Giant Cell Tumor Of The Distal Ulna - A Rare Presentation Tr
The location of a giant cell tumor (GCT) at the distal end of the ulna is very rare with a reported incidence from 0.45% to 3.2%. Various treatment options have been proposed. En-bloc resection of the distal part of the ulna maintaining extra-lesional margins with or without reconstruction or stabilization of the ulnar stump is the more oncologically advantageous treatment for GCT located in this area. We present one patient with GCT of the distal ulna, treated by wide resection of the distal ulna followed by stabilisation of the remaining ulna using one half of the extensor carpi ulnaris (ECU) tendon.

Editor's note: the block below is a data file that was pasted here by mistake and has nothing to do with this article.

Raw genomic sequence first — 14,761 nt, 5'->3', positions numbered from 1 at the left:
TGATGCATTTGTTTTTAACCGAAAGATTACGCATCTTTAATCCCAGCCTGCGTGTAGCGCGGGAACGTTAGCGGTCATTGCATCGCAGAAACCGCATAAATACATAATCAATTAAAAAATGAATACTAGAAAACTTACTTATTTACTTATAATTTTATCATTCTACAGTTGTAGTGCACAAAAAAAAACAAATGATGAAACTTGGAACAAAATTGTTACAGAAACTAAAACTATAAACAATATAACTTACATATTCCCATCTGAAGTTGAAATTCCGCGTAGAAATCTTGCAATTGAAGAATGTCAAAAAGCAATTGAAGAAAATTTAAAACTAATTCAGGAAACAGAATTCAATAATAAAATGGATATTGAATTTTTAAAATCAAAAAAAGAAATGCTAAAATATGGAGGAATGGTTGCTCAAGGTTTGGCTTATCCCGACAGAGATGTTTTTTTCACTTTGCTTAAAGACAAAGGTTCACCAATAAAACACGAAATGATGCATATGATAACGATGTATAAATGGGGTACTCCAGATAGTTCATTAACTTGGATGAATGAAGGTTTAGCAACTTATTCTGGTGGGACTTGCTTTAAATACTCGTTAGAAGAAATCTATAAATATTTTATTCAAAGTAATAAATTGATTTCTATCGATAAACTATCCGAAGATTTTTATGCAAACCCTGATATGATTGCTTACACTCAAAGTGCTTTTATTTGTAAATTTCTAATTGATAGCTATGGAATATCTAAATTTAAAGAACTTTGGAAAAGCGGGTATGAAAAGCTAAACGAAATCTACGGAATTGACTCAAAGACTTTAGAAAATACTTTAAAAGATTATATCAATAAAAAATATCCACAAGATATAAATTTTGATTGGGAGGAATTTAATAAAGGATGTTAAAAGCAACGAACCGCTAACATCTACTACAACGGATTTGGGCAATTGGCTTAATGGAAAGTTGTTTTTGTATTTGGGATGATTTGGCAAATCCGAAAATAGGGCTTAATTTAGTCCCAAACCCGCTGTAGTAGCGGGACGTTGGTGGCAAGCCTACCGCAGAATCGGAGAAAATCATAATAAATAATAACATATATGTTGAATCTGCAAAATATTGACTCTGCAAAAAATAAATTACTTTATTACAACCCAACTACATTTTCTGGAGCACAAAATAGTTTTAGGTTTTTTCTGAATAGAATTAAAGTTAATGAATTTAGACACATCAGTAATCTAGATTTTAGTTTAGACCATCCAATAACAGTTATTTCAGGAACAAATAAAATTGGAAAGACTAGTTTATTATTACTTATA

A 22-year-old Indian female, student by occupation, presented with painful progressive swelling over the ulna aspect of her left distal forearm over the past six months. There was no history of any other swelling in the body, fever, loss of weight or appetite, or history of similar complaints in the past. The family, occupational, recreational and drug histories were not significant. The general physical and systemic examinations were within normal limits. On examination, there was a diffuse oval swelling of the distal left forearm along the ulnar aspect measuring 6 x 4 cm. The mass was firm in consistency and tender with normal overlying skin and temperature. The overlying skin was of normal colour and temperature. There was no overlying scar, sinus or prominent veins. It was free from the overlying skin but adherent to the underlying bone. The range of motion of wrist was normal with supination terminally painful and restricted. The distal neurovascular status was normal and grasping power equal in both hands.